How to Avoid Buying a Lemon Car

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    Buying a car is a big decision. You want a quality car for an affordable price. However, it's not unheard of for people to go shopping for a car, only to end up saddled with a lemon that has serious defects. If you want to avoid buying a lemon car, consider following the advice in this article.

    Get a Car History Report or Read Reviews

    Your first step when buying a used car involves getting a vehicle history report. To get a report, you can do one of the following:
    • Check with the dealership: Many dealerships offer a vehicle history report on every car they sell. Either click on the vehicle history report link on the dealership's website or ask a salesperson when visiting the car lot.
    • Order a report: You can also pay for a vehicle history report through sites such as Carfax and AutoCheck. You can expect to pay $30 or more, depending on how many reports you order. You can buy a single report or get multiple reports for a certain period of time if you buy a subscription.
    A vehicle history report contains information that you can use to decide whether to buy a car. This includes the maintenance history of the vehicle, the accident history, and whether the vehicle has a salvage title — a sure sign that the car has problems. When checking a vehicle history report, look for recurring maintenance problems that indicate a car might be a lemon.
    If you want to buy a new car, check online review sites such as Edmunds, MotorTrend, and Consumer Reports. You should also check out car review sites to see if an older make and model of the car has had problems since it was first manufactured.

    Perform a Test Drive

    You should also take the vehicle for a test drive. When performing the test drive, pay attention to the following:
    • How the car runs: Listen to the car after you start it to see how the engine sounds. Misses, hesitations, and other weird engine behavior can signal problems that might be compounded later. Also pay attention to the thermostat to see if the vehicle overheats, which would indicate a problem with the radiator or cooling system.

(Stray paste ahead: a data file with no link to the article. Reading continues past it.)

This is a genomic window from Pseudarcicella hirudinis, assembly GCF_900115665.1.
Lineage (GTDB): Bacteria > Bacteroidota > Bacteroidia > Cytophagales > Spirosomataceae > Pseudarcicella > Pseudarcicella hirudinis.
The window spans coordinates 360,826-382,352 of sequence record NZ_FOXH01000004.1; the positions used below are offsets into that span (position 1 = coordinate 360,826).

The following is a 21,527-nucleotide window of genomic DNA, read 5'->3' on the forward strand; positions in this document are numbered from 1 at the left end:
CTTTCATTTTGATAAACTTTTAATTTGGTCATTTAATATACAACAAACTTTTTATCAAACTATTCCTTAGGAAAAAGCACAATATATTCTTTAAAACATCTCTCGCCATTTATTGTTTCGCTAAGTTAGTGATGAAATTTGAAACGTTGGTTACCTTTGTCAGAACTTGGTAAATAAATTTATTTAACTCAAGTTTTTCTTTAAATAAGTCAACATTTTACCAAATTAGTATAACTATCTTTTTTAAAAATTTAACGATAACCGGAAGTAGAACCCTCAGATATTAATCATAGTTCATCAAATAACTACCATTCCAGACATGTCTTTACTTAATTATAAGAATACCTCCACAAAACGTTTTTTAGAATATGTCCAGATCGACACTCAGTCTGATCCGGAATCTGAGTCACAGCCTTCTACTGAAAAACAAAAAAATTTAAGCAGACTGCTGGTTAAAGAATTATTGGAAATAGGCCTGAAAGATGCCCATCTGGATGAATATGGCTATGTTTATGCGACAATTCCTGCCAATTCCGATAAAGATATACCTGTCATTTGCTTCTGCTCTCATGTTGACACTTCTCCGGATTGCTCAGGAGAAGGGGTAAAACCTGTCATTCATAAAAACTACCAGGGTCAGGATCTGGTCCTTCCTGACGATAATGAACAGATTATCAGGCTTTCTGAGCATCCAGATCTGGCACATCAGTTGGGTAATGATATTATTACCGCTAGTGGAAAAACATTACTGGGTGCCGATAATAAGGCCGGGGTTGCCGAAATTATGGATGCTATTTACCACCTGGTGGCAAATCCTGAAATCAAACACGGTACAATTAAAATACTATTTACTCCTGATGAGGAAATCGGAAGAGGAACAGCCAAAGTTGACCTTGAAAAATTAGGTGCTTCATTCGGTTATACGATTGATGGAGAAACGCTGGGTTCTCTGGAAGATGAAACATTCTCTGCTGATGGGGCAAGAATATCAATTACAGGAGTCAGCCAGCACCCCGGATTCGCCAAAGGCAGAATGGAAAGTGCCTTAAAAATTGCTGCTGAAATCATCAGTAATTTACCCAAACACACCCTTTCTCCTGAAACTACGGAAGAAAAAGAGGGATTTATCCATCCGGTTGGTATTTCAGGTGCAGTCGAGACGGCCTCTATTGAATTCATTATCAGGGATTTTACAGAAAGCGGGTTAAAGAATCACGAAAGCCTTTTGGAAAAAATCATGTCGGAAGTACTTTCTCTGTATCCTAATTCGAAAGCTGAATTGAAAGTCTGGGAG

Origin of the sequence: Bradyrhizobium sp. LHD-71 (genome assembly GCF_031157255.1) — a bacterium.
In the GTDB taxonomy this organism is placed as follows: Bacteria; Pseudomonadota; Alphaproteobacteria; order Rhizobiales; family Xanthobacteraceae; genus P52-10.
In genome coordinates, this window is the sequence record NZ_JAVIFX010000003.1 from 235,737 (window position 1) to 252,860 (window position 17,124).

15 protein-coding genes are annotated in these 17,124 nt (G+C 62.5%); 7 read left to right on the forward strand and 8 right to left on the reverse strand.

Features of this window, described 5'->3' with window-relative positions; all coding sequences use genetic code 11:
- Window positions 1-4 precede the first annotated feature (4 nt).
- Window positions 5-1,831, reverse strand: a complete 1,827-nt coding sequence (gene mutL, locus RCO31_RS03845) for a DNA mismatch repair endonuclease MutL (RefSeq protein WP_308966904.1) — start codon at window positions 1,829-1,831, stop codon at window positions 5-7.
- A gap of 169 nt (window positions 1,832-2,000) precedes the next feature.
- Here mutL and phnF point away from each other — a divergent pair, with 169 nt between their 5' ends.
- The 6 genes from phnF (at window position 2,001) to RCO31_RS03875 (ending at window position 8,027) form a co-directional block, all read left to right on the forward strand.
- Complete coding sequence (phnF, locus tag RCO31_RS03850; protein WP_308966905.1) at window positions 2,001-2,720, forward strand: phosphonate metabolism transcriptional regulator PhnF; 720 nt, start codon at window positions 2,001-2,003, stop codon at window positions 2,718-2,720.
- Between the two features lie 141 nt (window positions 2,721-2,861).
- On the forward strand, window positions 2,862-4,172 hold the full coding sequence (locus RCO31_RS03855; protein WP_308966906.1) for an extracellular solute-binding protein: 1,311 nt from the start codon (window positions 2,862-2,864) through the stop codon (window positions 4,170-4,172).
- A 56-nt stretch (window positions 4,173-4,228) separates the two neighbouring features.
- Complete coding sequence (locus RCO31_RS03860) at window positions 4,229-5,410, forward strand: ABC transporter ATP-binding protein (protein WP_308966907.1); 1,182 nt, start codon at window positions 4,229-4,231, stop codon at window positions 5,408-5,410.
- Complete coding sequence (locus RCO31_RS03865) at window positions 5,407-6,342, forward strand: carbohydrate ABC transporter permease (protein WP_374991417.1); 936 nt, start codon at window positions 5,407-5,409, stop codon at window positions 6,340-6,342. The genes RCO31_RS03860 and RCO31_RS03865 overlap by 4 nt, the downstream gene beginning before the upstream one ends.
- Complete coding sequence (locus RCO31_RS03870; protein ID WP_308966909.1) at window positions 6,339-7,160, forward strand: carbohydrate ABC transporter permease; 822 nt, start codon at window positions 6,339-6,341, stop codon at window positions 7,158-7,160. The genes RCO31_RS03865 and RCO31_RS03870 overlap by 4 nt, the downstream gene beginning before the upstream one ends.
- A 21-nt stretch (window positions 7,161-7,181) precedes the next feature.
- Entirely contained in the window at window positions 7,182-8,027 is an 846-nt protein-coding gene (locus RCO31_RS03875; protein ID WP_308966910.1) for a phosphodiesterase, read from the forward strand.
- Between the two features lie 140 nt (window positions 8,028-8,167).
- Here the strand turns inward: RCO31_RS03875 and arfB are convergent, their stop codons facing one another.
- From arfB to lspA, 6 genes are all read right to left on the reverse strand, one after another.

• How the car handles: Drive the car on roadways that are similar to what you expect to drive on, such as hilly terrain, long straightaways, or curvy roads. This allows you to judge the car's power and other handling attributes.
    • The other vehicle systems: Check the electrical systems, such as the radio, lights, power windows, and power locks. All of these secondary systems should work properly. If they don't, you should ask the seller why.

    Take the Car to a Trusted Mechanic

    Taking the car to a trusted mechanic and having a pre-purchase inspection conducted is another step you can take to avoid buying a lemon. Most often, a mechanic can detect a problem you might miss. Some of the common areas a mechanic will check include:
    • The engine: A mechanic does more than just make sure the engine runs properly. A mechanic also checks for any signs of a leak, which can indicate leaky gaskets and hoses. They can also detect any leaks that are only visible from the bottom of the vehicle.
    • The suspension: While underneath the vehicle, a mechanic also checks the suspension to see if they can detect any rust, a clear indicator of water damage or exposure. In addition, the mechanic checks the suspension itself to makes sure all of the tie rods and other linkage components are in good shape.
    • The tires: When checking the suspension, the mechanic can also check the tires, the brake pads, and the braking system. You might miss brake problems if you're inspecting a vehicle from the outside only. A leaky caliper can indicate a far more serious problem, including potential brake failure.
    You might encounter difficulty when trying to detect a lemon while buying a car. Often, you can catch car problems by checking the vehicle history report or going through online review sites. In addition, test driving a car and taking it to a mechanic before purchase can help you detect any problems you could encounter while driving the vehicle.

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